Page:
Luke 5:1-11, On one occasion, while the crowd was pressing in on him (Jesus) to hear the word of God, he was standing by the lake of Gennesaret, 2 and he saw two boats by the lake, but the fishermen had gone out of them and were washing their nets. 3 Getting into one of the boats, which was Simon's, (that's Peter) he asked him to put out a little from the land. And he sat down and taught the people from the boat. 4 And when he had finished speaking, he said to Simon, “Put out into the deep and let down your nets for a catch.” 5 And Simon answered, “Master, we toiled all night and took nothing! But at your word I will let down the nets.” 6 And when they had done this, they enclosed a large number of fish, and their nets were breaking. 7 They signaled to their partners in the other boat to come and help them. And they came and filled both the boats, so that they began to sink. 8 But when Simon Peter saw it, he fell down at Jesus' knees, saying, “Depart from me, for I am a sinful man, O Lord.” 9 For he and all who were with him were astonished at the catch of fish that they had taken, 10 and so also were James and John, sons of Zebedee, who were partners with Simon. And Jesus said to Simon, “Do not be afraid; from now on you will be catching men.” 11 And when they had brought their boats to land, they left everything and followed him.
Jesus had met, and called, these fishermen before this event. In fact, just a few verses before this we were told that Jesus went into the house of Simon and healed his mother-in-law of a fever. John tells us that he and Andrew were followers of John the Baptist and they were the first to follow Jesus. Then they brought their brothers, James and Simon, to meet Jesus. Jesus had become well known throughout the countryside even before he had disciples. In those early days Jesus seemed to have the freedom to preach in the synagogues throughout the region. Now it was time for him to put together his band of disciples.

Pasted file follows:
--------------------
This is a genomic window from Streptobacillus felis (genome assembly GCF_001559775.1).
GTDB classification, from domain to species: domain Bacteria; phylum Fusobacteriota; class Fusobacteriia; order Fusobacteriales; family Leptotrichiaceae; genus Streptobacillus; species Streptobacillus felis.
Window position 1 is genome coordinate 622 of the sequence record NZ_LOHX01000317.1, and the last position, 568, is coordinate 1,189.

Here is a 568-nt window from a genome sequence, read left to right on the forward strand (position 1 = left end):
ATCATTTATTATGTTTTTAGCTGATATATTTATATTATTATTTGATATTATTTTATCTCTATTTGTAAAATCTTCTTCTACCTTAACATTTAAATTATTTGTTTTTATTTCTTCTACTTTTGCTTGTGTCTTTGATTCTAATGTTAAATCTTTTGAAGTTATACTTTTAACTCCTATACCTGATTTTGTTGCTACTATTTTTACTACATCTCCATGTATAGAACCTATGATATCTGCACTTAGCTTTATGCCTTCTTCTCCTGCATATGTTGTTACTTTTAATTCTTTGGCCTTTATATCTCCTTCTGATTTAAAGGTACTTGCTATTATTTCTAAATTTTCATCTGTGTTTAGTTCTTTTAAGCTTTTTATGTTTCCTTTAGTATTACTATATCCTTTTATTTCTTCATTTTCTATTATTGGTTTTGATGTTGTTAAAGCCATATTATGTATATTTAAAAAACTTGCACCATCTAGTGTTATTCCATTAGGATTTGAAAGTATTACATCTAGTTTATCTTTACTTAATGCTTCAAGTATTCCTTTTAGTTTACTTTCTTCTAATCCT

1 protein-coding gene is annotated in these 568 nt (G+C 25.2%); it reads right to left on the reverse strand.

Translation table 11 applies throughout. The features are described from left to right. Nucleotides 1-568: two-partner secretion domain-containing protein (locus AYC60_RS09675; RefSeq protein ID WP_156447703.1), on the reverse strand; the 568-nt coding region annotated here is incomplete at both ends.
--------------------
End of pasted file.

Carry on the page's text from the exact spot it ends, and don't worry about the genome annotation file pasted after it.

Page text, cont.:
Jesus did everything with a purpose in mind. We need to remember that Jesus himself is God. Always has been, always will be! When he walked on earth among men he looked at their hearts not at their heads. Jesus knew what a person would be long before they found out. He knew that Simon, whom he called Peter, was a blustering, bumbling man who was committed thoroughly to following God according to the law. Jesus knew he would have to take this man through many tests and trials before he would be ready to take the place our Father God had assigned to him in the kingdom. Peter would return to fishing more than once and always come back to Jesus. Peter had a very obstinate spirit but underneath he was teachable. And Jesus certainly knew how to teach him.
That day, when Jesus chose Simon Peter's boat to speak from, Peter learned what was perhaps his first lesson in discipleship. Before anything else could be done Peter needed to see himself clearly. And he did!
Peter saw himself clearly. What most people don't realize is that we are born in spiritual darkness and more than anything else we need spiritual light. Looking back over their years together John could see that Jesus was…
The light that shines in the darkness. Listen while I read, John 1:4-5, Speaking of Jesus, John said, In him was life, and the life was the light of men. 5 The light shines in the darkness, and the darkness has not overcome it.